Managing a jujube orchard
Jujubes grow well on a variety of soils. The tree prefers sandy loam or lighter soil but will grow on well drained clays. Trees can tolerate saline, alkaline or slightly acidic soils. While they can grow in a range of soils, improvement of acidic, alkaline, salty and sandy soils will improve growth and production.
The key times for nutrition are:
- before budburst (September)
- early flowering (October/November)
- rapid growth stage of young fruit (December)
- immediately after fruit harvest (April/May).
Jujube orchards in WA will need a balanced nutrient program supplying nitrogen (N), phosphorus (P), potassium (K), magnesium (Mg) and trace elements at rates depending on soil fertility, tree age and cropping levels. With deciduous orchards the best time to apply the main annual dressing of NPK is in early spring.
There is little information available for the rates of fertiliser applied to jujubes. Growers can be guided by fertiliser programs for other deciduous orchard species grown in WA. See Jujube fertiler recommendations for more information.
Although jujube trees can survive with very little water, irrigation is an important factor to produce a good yield of quality jujubes. Irrigation scheduling has a direct impact on tree health and fruit yield, size and quality. Without correct scheduling an orchard is more susceptible to nutrient deficiencies, physiological disorders, pests and diseases.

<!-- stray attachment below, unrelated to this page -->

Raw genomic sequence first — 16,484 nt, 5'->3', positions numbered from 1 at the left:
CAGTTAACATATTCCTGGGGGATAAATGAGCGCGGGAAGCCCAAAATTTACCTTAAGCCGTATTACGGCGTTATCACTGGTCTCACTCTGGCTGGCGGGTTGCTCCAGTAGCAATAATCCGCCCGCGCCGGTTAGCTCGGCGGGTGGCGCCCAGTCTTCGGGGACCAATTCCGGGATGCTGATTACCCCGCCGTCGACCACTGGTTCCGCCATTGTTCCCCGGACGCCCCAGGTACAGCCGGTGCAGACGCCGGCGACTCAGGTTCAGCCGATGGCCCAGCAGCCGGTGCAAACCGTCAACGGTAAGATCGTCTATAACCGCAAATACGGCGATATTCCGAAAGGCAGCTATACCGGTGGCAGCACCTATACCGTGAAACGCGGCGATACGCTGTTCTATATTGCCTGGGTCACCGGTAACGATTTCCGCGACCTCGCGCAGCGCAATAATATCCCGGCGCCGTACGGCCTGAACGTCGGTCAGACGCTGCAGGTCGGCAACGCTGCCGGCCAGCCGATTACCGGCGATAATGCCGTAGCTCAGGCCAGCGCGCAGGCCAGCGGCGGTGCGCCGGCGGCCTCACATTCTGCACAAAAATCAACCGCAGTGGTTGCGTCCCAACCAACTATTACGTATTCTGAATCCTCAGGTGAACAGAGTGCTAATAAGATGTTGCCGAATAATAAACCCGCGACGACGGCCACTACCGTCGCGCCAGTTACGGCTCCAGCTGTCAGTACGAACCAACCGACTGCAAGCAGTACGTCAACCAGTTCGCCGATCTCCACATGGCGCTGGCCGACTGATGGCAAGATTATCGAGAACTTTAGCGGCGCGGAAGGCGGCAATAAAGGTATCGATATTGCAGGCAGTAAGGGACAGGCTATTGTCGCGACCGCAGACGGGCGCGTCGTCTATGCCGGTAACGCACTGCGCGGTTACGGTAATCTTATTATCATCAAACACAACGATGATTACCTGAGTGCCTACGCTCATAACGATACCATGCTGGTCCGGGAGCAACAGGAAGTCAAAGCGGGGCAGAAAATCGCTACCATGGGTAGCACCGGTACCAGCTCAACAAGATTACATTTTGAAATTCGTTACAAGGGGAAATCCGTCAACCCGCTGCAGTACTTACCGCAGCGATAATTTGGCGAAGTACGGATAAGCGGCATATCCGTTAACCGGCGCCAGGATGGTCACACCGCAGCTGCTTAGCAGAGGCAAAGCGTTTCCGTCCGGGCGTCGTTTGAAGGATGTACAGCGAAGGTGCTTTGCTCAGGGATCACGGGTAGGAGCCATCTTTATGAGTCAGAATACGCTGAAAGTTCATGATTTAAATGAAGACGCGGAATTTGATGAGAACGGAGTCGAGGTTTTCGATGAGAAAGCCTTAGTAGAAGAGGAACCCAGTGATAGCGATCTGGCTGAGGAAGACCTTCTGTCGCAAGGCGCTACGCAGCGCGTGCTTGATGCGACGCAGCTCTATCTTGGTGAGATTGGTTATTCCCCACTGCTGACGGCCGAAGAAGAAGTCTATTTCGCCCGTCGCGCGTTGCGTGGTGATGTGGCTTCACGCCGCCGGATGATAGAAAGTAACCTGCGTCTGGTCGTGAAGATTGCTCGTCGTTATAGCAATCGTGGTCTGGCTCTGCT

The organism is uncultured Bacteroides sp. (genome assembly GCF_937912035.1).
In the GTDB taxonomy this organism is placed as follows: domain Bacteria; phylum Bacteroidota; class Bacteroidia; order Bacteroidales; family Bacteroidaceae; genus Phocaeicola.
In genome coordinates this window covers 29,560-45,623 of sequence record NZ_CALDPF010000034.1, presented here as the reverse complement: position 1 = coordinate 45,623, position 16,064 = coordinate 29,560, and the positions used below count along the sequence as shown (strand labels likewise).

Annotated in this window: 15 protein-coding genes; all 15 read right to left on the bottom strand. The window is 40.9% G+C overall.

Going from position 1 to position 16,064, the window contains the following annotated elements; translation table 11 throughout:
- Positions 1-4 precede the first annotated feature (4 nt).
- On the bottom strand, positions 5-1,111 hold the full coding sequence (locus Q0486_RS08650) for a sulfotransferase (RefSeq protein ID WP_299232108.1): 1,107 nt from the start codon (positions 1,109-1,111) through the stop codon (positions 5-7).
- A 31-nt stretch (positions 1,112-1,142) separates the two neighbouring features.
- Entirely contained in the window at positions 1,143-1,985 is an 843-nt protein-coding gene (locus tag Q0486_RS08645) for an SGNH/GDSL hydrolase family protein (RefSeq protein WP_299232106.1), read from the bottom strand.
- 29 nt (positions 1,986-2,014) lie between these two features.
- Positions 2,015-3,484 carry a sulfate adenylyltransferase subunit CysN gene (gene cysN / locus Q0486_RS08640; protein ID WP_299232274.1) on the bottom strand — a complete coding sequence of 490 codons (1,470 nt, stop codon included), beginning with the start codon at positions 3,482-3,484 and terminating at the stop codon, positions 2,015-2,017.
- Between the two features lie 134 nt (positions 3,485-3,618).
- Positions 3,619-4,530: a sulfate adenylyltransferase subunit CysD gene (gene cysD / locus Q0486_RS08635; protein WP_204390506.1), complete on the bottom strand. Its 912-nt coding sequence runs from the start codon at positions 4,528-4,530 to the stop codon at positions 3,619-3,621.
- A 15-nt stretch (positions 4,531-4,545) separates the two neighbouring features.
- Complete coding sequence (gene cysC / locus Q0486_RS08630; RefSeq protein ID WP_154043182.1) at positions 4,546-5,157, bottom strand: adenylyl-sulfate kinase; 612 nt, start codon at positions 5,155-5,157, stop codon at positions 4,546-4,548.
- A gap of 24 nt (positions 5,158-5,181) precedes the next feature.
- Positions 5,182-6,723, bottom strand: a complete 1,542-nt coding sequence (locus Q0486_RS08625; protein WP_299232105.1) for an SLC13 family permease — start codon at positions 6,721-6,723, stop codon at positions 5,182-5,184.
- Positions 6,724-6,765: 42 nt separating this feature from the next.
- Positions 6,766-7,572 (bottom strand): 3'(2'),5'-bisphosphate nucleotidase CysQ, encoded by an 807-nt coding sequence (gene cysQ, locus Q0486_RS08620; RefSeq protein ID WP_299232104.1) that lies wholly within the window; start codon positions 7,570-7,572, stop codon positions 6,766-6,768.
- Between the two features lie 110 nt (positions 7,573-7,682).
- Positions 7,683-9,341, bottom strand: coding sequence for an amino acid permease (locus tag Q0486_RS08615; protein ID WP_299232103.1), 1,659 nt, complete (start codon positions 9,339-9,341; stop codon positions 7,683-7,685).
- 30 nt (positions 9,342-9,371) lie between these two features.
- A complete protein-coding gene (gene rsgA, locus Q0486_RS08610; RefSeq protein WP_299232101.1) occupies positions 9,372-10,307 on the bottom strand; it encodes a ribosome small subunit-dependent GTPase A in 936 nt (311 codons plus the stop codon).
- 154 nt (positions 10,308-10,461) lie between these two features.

Soil characteristics will influence the type and timing of your irrigation program. Moisture will drain towards the root zone and plant utilisation and water use efficiency will depend on how long it is held there.
Micro sprinklers are a good option for tree crops such as jujubes. Compared to larger sprinklers they are efficient, saving water by only watering the ground under the trees and not the inter-rows. They work on lower pressure and are cheap to run. Trickle and drip irrigation are efficient, economical systems that are well suited to jujubes.
The trees require approximately 3–8 megalitres per hectare (ML/ha) over the growing season, depending on site specific soil and climate.
Scheduling depends on either measuring soil moisture in the root zone with a moisture meter, or measuring daily evaporation rates. The measurement is combined with a ‘crop factor’, which is a measure of the crop's water harvesting characteristics. It is affected by the root structure and the size of the soil volume from which the roots can extract water. Current water use varies between growers and regions from 3-8ML/ha.
See Jujube irrigation recommendations for more information.